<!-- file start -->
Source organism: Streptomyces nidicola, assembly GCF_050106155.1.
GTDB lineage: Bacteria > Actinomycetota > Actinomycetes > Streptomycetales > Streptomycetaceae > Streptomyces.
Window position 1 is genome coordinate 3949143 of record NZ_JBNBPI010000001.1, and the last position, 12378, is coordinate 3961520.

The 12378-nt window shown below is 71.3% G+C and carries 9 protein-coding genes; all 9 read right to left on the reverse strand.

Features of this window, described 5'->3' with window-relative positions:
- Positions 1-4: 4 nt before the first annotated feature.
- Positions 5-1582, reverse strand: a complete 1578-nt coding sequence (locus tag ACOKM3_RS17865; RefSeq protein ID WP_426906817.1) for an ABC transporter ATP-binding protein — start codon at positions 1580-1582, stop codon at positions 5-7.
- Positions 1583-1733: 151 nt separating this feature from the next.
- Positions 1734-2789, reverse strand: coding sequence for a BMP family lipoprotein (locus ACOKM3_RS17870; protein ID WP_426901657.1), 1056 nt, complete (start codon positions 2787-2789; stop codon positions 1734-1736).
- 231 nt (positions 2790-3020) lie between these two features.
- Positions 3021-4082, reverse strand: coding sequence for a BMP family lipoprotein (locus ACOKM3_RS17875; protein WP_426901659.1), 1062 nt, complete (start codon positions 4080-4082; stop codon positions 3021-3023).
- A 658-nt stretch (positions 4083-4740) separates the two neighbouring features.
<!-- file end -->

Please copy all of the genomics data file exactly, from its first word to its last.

Source organism: Streptomyces nidicola, assembly GCF_050106155.1.
GTDB lineage: Bacteria > Actinomycetota > Actinomycetes > Streptomycetales > Streptomycetaceae > Streptomyces.
Window position 1 is genome coordinate 3949143 of record NZ_JBNBPI010000001.1, and the last position, 12378, is coordinate 3961520.

The 12378-nt window shown below is 71.3% G+C and carries 9 protein-coding genes; all 9 read right to left on the reverse strand.

Features of this window, described 5'->3' with window-relative positions:
- Positions 1-4: 4 nt before the first annotated feature.
- Positions 5-1582, reverse strand: a complete 1578-nt coding sequence (locus tag ACOKM3_RS17865; RefSeq protein ID WP_426906817.1) for an ABC transporter ATP-binding protein — start codon at positions 1580-1582, stop codon at positions 5-7.
- Positions 1583-1733: 151 nt separating this feature from the next.
- Positions 1734-2789, reverse strand: coding sequence for a BMP family lipoprotein (locus ACOKM3_RS17870; protein ID WP_426901657.1), 1056 nt, complete (start codon positions 2787-2789; stop codon positions 1734-1736).
- 231 nt (positions 2790-3020) lie between these two features.
- Positions 3021-4082, reverse strand: coding sequence for a BMP family lipoprotein (locus ACOKM3_RS17875; protein WP_426901659.1), 1062 nt, complete (start codon positions 4080-4082; stop codon positions 3021-3023).
- A 658-nt stretch (positions 4083-4740) separates the two neighbouring features.